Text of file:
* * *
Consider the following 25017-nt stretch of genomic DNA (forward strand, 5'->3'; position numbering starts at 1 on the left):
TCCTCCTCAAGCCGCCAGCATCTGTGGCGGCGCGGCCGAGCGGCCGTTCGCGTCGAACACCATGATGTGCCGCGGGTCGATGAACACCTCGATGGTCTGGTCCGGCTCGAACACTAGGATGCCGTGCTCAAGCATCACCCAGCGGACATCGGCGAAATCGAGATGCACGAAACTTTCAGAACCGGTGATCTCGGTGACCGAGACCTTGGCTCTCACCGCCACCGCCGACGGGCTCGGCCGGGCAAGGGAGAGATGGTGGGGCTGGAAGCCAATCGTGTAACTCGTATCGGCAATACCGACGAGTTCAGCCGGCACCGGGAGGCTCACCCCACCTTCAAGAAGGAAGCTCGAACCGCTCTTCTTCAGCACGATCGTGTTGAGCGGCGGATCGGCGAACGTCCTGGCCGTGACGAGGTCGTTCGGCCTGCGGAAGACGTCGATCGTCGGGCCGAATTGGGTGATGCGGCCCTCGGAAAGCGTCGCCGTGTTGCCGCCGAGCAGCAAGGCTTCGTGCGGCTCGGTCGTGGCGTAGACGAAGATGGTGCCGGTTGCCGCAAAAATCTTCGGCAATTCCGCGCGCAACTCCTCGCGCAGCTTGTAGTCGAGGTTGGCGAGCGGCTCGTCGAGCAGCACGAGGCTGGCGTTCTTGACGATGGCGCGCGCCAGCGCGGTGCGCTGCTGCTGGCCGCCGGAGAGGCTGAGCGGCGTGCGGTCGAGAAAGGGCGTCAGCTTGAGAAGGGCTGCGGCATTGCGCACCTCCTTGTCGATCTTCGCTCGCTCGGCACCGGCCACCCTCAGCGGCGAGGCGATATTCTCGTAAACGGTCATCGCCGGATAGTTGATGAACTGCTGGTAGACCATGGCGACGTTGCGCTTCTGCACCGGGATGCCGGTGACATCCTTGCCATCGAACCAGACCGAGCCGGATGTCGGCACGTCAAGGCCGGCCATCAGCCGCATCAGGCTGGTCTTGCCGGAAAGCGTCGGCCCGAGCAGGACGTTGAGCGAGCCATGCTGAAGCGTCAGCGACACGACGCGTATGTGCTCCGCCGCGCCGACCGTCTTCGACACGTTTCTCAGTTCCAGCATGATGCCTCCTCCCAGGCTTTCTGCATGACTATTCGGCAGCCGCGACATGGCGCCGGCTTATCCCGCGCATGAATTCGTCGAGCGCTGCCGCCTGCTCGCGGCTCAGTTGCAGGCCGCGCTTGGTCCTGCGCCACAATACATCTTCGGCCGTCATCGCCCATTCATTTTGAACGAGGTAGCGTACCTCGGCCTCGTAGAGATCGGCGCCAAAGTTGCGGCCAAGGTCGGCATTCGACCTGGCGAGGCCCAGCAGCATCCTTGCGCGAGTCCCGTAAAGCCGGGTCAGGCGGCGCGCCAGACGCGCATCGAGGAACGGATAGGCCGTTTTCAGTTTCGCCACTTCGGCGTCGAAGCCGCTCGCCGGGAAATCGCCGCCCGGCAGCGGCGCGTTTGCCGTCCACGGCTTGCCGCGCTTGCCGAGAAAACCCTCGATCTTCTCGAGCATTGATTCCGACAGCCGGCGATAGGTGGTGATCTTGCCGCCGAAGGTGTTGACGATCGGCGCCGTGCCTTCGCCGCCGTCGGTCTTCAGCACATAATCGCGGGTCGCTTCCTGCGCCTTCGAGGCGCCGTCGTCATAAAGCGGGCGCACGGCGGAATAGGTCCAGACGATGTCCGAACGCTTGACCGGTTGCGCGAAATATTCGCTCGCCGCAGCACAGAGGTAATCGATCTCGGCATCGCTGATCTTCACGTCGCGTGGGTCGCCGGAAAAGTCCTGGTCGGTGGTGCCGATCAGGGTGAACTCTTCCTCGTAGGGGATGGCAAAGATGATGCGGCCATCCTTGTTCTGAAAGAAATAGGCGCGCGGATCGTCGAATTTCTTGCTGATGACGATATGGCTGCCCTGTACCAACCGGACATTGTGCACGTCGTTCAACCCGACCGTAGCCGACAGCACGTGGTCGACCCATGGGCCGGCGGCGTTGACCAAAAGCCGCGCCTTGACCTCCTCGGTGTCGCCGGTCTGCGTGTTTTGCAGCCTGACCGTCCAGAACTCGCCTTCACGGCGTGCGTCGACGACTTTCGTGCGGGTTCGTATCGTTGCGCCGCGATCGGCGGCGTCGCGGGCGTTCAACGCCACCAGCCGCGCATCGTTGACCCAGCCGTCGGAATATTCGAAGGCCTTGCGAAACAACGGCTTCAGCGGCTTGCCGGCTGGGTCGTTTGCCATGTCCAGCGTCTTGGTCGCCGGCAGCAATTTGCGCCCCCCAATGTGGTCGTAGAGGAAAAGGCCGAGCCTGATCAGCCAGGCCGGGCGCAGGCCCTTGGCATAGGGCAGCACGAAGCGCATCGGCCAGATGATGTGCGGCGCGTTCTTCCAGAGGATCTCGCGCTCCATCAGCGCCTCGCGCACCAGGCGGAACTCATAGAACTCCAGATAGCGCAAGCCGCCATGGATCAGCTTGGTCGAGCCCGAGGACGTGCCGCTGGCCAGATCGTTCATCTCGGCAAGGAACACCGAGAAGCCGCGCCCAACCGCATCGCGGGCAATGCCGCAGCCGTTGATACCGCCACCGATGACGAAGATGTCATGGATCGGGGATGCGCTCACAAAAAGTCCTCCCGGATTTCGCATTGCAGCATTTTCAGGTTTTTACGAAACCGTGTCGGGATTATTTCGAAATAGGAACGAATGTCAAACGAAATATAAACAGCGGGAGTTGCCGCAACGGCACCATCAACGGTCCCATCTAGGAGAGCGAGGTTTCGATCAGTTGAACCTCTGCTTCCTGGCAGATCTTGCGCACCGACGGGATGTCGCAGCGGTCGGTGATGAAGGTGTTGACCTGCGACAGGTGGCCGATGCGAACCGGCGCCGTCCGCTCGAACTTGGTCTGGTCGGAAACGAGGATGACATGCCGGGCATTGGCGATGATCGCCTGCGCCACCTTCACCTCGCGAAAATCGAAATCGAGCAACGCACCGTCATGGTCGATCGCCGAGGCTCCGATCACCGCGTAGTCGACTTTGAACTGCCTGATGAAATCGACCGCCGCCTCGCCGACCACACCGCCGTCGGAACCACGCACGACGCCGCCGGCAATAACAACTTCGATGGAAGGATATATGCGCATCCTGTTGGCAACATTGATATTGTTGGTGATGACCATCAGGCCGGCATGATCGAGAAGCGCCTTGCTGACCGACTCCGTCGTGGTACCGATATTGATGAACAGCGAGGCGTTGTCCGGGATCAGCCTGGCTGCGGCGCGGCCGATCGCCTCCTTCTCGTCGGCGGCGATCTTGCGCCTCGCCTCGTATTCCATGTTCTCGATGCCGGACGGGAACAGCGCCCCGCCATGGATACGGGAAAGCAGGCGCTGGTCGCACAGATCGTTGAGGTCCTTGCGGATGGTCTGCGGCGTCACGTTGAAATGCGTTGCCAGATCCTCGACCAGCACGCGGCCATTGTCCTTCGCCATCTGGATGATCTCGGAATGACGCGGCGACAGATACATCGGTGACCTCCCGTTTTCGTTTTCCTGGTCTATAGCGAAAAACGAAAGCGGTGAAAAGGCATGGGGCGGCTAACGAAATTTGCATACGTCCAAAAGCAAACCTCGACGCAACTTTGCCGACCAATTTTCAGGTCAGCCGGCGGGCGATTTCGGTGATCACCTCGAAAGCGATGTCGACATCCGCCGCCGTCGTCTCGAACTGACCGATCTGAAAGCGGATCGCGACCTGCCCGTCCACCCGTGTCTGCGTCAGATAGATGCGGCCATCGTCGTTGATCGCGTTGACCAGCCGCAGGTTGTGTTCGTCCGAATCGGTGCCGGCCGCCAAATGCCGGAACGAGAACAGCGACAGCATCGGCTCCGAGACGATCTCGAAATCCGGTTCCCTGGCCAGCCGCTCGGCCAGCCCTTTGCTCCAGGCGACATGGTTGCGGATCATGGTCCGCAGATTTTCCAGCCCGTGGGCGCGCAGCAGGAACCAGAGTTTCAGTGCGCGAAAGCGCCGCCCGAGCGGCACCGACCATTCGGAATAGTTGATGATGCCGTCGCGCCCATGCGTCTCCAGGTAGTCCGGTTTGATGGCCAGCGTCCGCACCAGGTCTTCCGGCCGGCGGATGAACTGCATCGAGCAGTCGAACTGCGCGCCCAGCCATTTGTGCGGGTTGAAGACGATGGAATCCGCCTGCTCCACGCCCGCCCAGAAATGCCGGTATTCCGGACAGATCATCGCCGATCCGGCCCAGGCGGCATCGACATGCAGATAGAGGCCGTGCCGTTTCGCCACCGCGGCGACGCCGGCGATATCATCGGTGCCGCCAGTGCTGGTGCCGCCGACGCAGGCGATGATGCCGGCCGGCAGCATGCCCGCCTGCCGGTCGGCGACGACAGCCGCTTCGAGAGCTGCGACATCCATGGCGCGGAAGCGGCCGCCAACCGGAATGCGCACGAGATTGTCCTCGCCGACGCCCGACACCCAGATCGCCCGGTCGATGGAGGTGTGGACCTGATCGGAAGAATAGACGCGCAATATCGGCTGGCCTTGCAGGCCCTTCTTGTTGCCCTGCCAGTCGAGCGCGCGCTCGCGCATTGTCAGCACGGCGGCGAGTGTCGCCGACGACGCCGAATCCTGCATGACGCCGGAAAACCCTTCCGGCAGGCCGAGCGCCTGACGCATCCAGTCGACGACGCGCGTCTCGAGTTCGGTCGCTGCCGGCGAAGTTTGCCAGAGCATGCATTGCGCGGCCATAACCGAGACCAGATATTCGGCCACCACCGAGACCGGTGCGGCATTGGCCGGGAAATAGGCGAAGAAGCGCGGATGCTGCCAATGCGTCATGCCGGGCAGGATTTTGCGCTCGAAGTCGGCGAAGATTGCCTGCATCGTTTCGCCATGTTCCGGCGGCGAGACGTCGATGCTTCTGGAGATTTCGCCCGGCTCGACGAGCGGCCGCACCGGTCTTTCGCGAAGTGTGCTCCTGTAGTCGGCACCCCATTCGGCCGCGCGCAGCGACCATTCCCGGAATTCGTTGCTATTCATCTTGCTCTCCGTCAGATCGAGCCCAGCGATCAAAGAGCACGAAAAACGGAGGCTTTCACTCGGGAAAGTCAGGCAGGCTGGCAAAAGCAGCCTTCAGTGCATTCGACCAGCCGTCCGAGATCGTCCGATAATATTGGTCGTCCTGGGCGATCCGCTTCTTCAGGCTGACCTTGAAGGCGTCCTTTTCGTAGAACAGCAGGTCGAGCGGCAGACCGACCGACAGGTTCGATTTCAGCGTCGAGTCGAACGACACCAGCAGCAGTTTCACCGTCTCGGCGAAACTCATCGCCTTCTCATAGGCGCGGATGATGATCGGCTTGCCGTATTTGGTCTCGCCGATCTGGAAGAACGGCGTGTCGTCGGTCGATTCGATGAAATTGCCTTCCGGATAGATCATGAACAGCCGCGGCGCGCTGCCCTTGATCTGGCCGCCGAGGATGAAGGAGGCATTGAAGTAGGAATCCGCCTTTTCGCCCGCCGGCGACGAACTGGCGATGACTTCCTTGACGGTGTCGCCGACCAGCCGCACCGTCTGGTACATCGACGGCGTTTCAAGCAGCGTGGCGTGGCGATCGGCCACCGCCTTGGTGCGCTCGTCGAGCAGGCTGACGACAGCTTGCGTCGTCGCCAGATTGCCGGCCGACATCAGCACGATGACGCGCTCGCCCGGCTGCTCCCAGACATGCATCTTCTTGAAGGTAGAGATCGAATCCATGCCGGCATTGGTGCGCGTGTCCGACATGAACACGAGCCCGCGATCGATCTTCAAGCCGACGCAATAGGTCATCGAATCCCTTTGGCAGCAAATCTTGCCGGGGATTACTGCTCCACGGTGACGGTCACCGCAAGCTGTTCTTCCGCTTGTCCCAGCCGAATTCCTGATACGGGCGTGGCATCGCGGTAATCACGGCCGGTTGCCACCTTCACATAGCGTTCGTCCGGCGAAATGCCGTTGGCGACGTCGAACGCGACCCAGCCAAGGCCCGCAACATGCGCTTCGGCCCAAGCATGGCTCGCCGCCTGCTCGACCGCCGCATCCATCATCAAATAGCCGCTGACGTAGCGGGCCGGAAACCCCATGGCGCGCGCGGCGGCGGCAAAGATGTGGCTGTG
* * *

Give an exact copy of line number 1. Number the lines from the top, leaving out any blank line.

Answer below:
Consider the following 25017-nt stretch of genomic DNA (forward strand, 5'->3'; position numbering starts at 1 on the left):